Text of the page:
Sunday, 29 November 2015

Kinopolis at the IFI

The tenth edition of the IFI Kinopolis Festival of Polish Film opens on Thur, 3rd Dec.


Thursday 3rd December
18.30 11 Minutes

Friday 4th December
18.30 Karbala

Saturday 5th December 
16.00 Chemo
18.10 Anatomy of Evil + Q&A with Krzysztof Stroiński

Sunday 6th December
12.00 Kinopolis for Children: Animated Programme
18.30 Body/Ciało 

More information at 
and in the press release below.

IFI Press release

The IFI and Kinopolis celebrate the Festival’s tenth edition with one of its strongest programmes yet, displaying the wealth of talent currently working in Polish cinema, from elder statesman Jerzy Skolimowski to auteur Małgorzata Szumowska to first-time director Bartosz Prokopowicz. The Festival will welcome special guest Krzysztof Stroiński, star of thriller Anatomy of Evil, who will take part in a Q&A. 
IFI Director Ross Keane said: "We're delighted to once again collaborate with Kinopolis, particularly with such a fine programme of new releases on its tenth anniversary, including the latest feature from a previous IFI guest, Jerzy Skolimowski, to open this year's Festival."

Opening this year's feast of Polish film is
11 Minutes (11 Minut), an Irish co-production from director Jerzy Skolimowski (Essential Killing) about an ordinary day on and around Warsaw’s Grzybowski Square where the lives of a disparate group of people overlap over the course of 11 minutes, leading to an unexpected chain of events that will decide many of their fates.

Mainstream Polish cinema is represented by Krzystof Lukaszewicz's 
Karbala. In 2004, the Polish military controlled the South Central zone of Iraq, which included the Karbala governorate and its capital, a city holy to Shi'a Muslims. A sudden uprising saw a small contingent of Polish and Bulgarian soldiers hugely outnumbered by militia forces, but ordered to hold Karbala’s City Hall, seat of the local authorities and police. This fictionalised version of the subsequent battle, the largest in which Polish troops had taken part since the Second World War, is an intelligent and unsentimental example of quality mainstream Polish cinema.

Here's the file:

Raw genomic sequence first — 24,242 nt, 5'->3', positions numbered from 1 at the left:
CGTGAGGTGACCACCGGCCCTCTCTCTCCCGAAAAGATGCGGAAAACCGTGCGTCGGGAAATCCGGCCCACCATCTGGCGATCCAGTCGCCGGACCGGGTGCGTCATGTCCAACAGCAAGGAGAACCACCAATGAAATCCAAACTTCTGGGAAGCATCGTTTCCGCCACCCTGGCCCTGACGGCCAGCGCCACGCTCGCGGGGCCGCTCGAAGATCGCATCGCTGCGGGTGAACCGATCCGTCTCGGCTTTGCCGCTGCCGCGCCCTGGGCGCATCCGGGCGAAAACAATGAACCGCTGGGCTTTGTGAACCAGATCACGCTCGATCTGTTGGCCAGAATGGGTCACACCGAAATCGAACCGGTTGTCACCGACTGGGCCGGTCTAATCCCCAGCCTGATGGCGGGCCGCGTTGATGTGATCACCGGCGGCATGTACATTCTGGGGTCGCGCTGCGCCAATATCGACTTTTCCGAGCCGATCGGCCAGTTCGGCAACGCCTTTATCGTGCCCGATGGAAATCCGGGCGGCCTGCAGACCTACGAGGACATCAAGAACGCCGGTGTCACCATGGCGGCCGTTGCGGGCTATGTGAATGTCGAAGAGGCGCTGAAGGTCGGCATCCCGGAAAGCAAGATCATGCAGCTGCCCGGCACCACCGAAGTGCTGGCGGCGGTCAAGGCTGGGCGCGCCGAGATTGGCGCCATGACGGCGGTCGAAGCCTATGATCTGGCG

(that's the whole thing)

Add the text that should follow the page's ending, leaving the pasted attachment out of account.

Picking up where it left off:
In Bartosz Prokopowicz's 
Chemo, Benek (Tomasz Schuchardt), suffering from depression and entertaining thoughts of suicide, meets the vivacious Lena (Agnieszka Żulewska), whose free-spirited embrace of life turns him around. Lena’s attitude, however, is revealed to be inspired by her cancer, for which she has decided not to undergo treatment. This resolve is pushed to the background when she unexpectedly falls pregnant. Drawn from the experience of first-time director Bartosz Prokopowicz, whose own wife was killed by the disease, Chemo is undeniably moving in its depiction of Lena’s decline, but it determinedly avoids the maudlin, instead celebrating the couple’s love.

The Festival welcomes Krzysztof Stroiński to the IFI for a Q&A following his latest feature, 
Anatomy of Evil,  a gripping thriller directed by Jacek Bromski in which he plays former hitman ‘Lulek’, recently released on parole and offered one last job by the very prosecutor responsible for his imprisonment. Realising the limitations imposed by age, he presents himself to Staszek (Marcin Kowalczyk), a sniper dishonourably discharged from the army, as a senior officer who may be able to get him back in uniform. Duplicity and suspicion abound as events come to unexpected conclusions.

The Animation Programme is always one of the festival’s most popular events, and this year’s begins with a trio of shorts featuring Hip-Hip and Hurra, the pink hippopotamus and purple weasel who together solve mysteries aimed at imparting knowledge of nature to children. This is followed by an episode of Mami Fatale, in which an elderly woman abandons the city for an idyllic life in the countryside, preparing delicious meals for her pets, Psiną (Doggie) and Prosięciem (Piglet). The final film, Jim and Screw, sees two boys whose lively imaginations lead them to adventures in which they encounter beloved characters from well-known fairy-tales.

Closing the festival this year is
 Body/Ciało by Małgorzata Szumowska (EllesIn the Name of . . . ) which won the Berlinale’s Silver Bear for Best Director. Body is a complex, eccentric, and thoroughly engaging rumination on how one deals with the loss of a loved one, laced with droll black humour. Coroner Janusz (Janusz Gajos), for whom death is quotidian, is unable to relate to the grief of his daughter Olga (Justyna Suwała) at the loss of her mother. Olga’s decline into an eating disorder leads them to therapist Anna (Maja Ostaszewska), who claims she has a message for them from beyond . . .

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